Typescript design patterns for Sharepoint Framework Part 4 - Singleton

A singleton is a pattern that guarantees there is a single instance of an object in the system. A singleton can maintain a state which is shared across the entire system. Singletons abstract their internal workings from the rest of the system. singleton

Singleton pattern

Singletons are common in business applications. They help model real-life business processes that involve shared resources.

Even when I started my career in 2002 and started developing with VB.NET and then C#, at that time design patterns were popular and probably the most widely used was the Singleton Pattern, why, is this so important, because if not used correctly it can lead to Memory leaks, bad use of memory because instantiating objects too many times that are not needed.

So Software Designers, Architects and Developers should have at the very least this design pattern very well wood understood in their own arsenal and use it on a daily basis.

Some people might say, well but its only 4kb of memory, and 100 users, well I have seen by experience how even small applications which are poorly developed get this memory leaks and by a simple refactoring with a few Singletons here and there, the problem goes away.


Any application at some point will need to read configuration variables from somewhere, imagine a SPFx webpart which is a complex SPA with many screens and forms where you need to rely on a configuration Sharepoint List, where you store information like: Number of Items per page, Max Number of Connections, Timeouts, Max Number of devices allowd, and things like that.

In this scenario it makes sense to build a class that will allow you easy retrieval of those values without you having to write code to retrieve the values in all screens or forms on the SPA.

It is a poor practice to repeat configuration access code everywhere in the system. If the physical location of configuration ever changes one would have to update many different files and lines of code. To solve this, developers implement a singleton for managing configuration.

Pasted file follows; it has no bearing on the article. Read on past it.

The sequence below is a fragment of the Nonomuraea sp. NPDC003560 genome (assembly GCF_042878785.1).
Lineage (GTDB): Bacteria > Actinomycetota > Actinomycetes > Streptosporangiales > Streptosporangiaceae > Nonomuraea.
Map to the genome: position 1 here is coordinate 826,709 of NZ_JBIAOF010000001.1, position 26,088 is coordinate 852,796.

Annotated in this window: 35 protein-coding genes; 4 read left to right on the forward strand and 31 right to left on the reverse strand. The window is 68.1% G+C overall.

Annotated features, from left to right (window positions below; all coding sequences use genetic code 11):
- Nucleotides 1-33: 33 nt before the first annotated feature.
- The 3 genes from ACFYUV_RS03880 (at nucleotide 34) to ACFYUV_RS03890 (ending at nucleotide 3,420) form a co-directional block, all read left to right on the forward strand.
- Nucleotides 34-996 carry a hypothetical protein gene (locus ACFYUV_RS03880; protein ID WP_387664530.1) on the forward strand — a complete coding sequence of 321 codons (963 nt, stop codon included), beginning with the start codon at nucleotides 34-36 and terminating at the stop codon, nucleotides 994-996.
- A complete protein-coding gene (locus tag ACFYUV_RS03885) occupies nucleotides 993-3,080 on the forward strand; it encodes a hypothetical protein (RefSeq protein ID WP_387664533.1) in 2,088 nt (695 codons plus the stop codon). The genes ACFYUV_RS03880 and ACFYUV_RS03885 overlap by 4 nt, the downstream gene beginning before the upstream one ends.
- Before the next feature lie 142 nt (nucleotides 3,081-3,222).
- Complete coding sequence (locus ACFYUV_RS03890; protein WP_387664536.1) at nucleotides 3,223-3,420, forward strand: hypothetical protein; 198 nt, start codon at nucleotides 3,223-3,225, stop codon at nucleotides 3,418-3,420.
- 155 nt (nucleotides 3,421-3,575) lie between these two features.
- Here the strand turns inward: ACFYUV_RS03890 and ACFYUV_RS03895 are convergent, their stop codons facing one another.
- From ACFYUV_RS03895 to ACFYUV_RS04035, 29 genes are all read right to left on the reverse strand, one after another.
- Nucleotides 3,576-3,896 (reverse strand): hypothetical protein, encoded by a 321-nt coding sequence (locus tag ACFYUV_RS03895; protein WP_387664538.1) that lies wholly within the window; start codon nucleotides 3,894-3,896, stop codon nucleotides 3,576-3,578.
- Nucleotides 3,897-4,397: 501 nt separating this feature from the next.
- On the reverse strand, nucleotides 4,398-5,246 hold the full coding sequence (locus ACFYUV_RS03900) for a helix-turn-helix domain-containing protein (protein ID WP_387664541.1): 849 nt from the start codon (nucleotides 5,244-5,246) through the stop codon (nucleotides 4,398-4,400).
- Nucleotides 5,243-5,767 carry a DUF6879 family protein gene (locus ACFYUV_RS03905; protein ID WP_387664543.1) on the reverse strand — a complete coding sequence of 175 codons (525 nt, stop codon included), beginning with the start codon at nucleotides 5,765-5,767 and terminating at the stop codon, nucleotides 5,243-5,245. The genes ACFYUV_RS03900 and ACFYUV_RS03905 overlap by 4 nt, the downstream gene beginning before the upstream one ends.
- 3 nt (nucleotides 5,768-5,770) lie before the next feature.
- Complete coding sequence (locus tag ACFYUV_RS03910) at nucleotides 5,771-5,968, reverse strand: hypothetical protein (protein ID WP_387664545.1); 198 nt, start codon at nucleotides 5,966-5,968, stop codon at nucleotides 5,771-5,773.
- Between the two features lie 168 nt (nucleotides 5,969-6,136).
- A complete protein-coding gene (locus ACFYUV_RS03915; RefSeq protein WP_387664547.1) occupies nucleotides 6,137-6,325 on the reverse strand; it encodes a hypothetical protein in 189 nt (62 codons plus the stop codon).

For this sample only one file need to be added and the .tsx file modified to use the Singleton Pattern.

class ConfigurationManager {  
    private static instance: ConfigurationManager;
    public constructor() {
        // do something construct...
    static getInstance(): ConfigurationManager {
        if (!ConfigurationManager.instance) {
            ConfigurationManager.instance = new ConfigurationManager();
            // ... any one time initialization goes here ...
        return ConfigurationManager.instance;

    // excercise for the reader to get data from an external data source.
    numberOfItemsPerPage(): number {
        return 10;

    maxNumberOfConnections(): number {
        return 10;

    restTimeout(): number {
        return 1000;

export default ConfigurationManager;  

And finally the component TSX where we use the singleton pattern from the Constructor.

import * as React from "react";  
import styles from "./Singleton.module.scss";  
import { ISingletonProps } from "./ISingletonProps";  
import { escape } from "@microsoft/sp-lodash-subset";  
import ConfigurationManager from "./ConfigurationManager";

export default class Singleton extends React.Component<ISingletonProps, {}> {  
  private numberOfItemsPerPage: number;
  private maxNumberOfConnections: number;
  private restTimeout: number;

  constructor(props: ISingletonProps, state: any) {
    let config:ConfigurationManager  =  ConfigurationManager.getInstance();
    this.numberOfItemsPerPage = config.numberOfItemsPerPage();
    this.maxNumberOfConnections = config.numberOfItemsPerPage();
    this.restTimeout = config.restTimeout();

  public render(): React.ReactElement<ISingletonProps> {
    return (
      <div className={ styles.singleton }>
        <div className={ styles.container }>
          <div className={ styles.row }>
            <div className={ styles.column }>
              <span className={ styles.title }>Welcome to SharePoint!</span>
              <p className={ styles.subTitle }>Customize SharePoint experiences using Web Parts.</p>
              <p className={ styles.description }>{escape(this.props.description)}</p>
              <a href="https://aka.ms/spfx" className={ styles.button }>
                <span className={ styles.label }>Learn more</span>

As you can see this clearly shows how to use the singleton pattern in a real life situation and I hope its clear to the reader and start using in your own projects

See you in next pattern!